The deranged lunatics populating Owen Kline’s absurdist, bleakly hilarious Funny Pages are all somewhat anachronistic; loners who gravitate around old things and old places, one foot always firmly rooted in the past. Even teenage Robert (Daniel Zolghadri) nurses what feels like an age-inappropriate nostalgia. A high school senior stranded in an anonymous suburban stretch of Princeton, NJ, he works at the local comic store while daydreaming of becoming a cartoonist himself. But the comics he loves and devours with pantagruelian appetite are much, much older than him—the kind of niche, underground relics no one seems to recognize, much less appreciate. Funny Pages tracks Robert’s coming of age, but Kline (here in his directorial feature debut) dexterously avoids the genre’s trappings. His isn’t just a portrait of a most complicated chapter in a young man’s life, but an homage, in turns affectionate and savage, to an untimely culture and untimely breed of people, forever out of synch with the world around them.
It’s a condition that applies to Robert as to the countless eccentrics that cross his path. Take the first: as the film opens, the teen is busy showing his cartoons to art teacher Katano (Stephen Adly Guirgis), a man with some wildly unusual tutoring methods. A few minutes and some outlandish compliments later (“these are 17-year-old Michael Jordan,” Katano beams at Robert’s sketches), he strips naked and jumps on his desk, taunting the lad to sketch him—to make some point about life, drawing, and creativity, I guess. Whatever that may be, the mentor-mentee relationship ends prematurely: running after Robert to make sure the student did not misinterpret his intentions, Katano is killed in a car accident. The tragedy shakes the boy, only cementing his belief that making it as an artist requires first and foremost severing all ties with middle-class parents and the dull future they’ve planned for him. Fleeing Princeton, Robert finds a room (or rather, half a room) in a basement-turned-apartment in Trenton, already home to two outcasts twice as old, and lands a job for a public defender. It’s here that he meets Wallace, a cantankerous figure who once toiled as “color assistant” for legendary label Image Comics and now stands accused of assaulting a pharmacist. Stunned by the stranger’s CV, Robert begs the fifty-something to take him under his wing and hires Wallace for private drawing lessons—never mind the guy’s unhinged lunacy.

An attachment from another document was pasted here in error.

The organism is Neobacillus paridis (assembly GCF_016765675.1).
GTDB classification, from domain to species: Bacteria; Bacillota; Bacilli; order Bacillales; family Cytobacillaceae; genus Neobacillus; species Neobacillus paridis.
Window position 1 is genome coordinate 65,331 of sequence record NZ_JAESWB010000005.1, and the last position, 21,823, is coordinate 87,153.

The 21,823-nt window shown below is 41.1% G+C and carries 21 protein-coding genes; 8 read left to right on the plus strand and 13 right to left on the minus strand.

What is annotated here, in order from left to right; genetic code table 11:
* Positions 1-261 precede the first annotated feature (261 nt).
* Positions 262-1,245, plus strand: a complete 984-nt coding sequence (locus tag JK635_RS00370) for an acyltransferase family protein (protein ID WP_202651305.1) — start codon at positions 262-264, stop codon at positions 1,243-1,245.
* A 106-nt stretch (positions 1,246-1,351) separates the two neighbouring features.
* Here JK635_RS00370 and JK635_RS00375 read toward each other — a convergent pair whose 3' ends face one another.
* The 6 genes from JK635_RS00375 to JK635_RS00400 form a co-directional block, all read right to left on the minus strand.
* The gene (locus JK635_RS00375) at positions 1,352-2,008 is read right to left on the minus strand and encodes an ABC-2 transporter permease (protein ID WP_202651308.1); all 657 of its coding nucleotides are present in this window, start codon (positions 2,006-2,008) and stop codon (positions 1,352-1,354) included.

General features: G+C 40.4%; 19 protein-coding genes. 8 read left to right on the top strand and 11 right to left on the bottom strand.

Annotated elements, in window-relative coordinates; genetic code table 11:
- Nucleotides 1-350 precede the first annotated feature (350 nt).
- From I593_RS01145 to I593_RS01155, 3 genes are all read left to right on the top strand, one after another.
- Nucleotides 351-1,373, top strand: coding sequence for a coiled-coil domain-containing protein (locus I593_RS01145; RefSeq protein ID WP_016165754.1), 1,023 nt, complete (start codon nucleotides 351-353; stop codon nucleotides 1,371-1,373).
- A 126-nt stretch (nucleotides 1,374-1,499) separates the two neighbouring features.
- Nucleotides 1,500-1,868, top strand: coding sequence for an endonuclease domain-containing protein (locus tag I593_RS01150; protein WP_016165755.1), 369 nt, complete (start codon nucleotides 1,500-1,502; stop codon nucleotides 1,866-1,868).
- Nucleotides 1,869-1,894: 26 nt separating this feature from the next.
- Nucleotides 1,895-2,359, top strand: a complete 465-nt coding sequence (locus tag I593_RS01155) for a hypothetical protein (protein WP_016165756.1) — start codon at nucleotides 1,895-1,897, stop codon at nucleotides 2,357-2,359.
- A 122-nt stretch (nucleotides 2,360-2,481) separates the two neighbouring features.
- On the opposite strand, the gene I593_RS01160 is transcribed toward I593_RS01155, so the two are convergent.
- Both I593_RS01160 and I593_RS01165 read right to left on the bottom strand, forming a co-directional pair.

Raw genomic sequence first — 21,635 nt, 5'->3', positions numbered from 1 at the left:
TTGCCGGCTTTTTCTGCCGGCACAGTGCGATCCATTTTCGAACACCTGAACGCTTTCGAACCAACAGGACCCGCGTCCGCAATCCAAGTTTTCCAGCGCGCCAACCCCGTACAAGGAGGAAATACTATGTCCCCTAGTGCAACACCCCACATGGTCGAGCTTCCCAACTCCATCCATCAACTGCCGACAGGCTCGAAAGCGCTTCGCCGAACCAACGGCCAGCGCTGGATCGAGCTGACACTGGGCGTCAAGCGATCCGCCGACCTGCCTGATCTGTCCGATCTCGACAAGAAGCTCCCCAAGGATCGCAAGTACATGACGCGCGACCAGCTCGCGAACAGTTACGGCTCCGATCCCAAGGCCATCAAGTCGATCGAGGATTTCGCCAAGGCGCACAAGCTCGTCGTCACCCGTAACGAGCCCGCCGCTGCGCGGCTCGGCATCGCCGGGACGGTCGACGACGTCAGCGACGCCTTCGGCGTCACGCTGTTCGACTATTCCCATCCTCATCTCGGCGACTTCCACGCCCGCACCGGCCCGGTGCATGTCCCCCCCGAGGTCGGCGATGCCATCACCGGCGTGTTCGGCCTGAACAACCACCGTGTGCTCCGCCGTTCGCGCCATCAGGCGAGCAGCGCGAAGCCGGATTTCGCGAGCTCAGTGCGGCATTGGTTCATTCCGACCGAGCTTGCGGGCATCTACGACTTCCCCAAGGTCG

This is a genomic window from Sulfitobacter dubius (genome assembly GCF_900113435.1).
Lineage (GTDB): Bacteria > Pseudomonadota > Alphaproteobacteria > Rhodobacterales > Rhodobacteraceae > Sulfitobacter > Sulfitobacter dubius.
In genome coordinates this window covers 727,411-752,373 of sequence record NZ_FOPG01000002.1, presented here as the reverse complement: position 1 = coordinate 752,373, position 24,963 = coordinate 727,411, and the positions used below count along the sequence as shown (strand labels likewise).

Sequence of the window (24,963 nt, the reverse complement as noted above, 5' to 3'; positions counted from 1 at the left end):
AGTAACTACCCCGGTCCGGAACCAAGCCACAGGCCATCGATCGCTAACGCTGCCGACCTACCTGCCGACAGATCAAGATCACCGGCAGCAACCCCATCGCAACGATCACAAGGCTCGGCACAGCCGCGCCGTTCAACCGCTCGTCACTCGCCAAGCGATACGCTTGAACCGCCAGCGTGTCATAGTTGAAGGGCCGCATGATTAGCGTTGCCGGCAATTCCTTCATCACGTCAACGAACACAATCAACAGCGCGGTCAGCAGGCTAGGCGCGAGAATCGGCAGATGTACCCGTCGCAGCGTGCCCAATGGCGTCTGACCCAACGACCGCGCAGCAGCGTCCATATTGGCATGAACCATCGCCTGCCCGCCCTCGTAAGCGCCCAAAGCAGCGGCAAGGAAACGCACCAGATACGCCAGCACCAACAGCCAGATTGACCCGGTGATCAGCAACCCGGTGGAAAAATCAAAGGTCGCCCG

It’s all a recipe for disaster, and it’s hard to believe Robert doesn’t foresee the sort of mess this unlikely collaboration will stir. But the boy isn’t all too simply looking for some private tutoring; his attempts to cajole Wallace into teaching him belie a much more complex, more profound, lacerating urge. As a child actor Kline got his break as Jesse Eisenberg’s kid brother in Noah Baumbach’s The Squid and the Whale, another film that centered on youngsters as they struggled to navigate an adultless world. Robert’s parents (played by Maria Dizzia and Josh Pais) aren’t at war with one another the way Jeff Daniels and Laura Linney were in Squid, but they just can’t provide the kind of artistic mentorship Robert’s after, and there’s something heartrending about watching the teen look for guidance in all the wrong places.